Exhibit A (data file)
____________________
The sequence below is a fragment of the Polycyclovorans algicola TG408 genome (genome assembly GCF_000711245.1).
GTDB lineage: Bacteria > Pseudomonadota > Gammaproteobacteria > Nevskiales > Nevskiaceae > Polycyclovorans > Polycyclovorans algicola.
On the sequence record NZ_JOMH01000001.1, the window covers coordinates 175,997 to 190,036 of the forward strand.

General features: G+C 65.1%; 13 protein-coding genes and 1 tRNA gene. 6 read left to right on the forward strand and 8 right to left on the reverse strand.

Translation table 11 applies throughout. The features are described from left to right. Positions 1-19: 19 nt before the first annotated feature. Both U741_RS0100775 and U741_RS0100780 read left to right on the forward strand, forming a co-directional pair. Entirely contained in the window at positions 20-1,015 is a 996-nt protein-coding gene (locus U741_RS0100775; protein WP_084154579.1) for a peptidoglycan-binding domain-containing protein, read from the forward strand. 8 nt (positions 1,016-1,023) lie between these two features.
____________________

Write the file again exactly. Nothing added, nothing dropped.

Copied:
The sequence below is a fragment of the Polycyclovorans algicola TG408 genome (genome assembly GCF_000711245.1).
GTDB lineage: Bacteria > Pseudomonadota > Gammaproteobacteria > Nevskiales > Nevskiaceae > Polycyclovorans > Polycyclovorans algicola.
On the sequence record NZ_JOMH01000001.1, the window covers coordinates 175,997 to 190,036 of the forward strand.

General features: G+C 65.1%; 13 protein-coding genes and 1 tRNA gene. 6 read left to right on the forward strand and 8 right to left on the reverse strand.

Translation table 11 applies throughout. The features are described from left to right. Positions 1-19: 19 nt before the first annotated feature. Both U741_RS0100775 and U741_RS0100780 read left to right on the forward strand, forming a co-directional pair. Entirely contained in the window at positions 20-1,015 is a 996-nt protein-coding gene (locus U741_RS0100775; protein WP_084154579.1) for a peptidoglycan-binding domain-containing protein, read from the forward strand. 8 nt (positions 1,016-1,023) lie between these two features.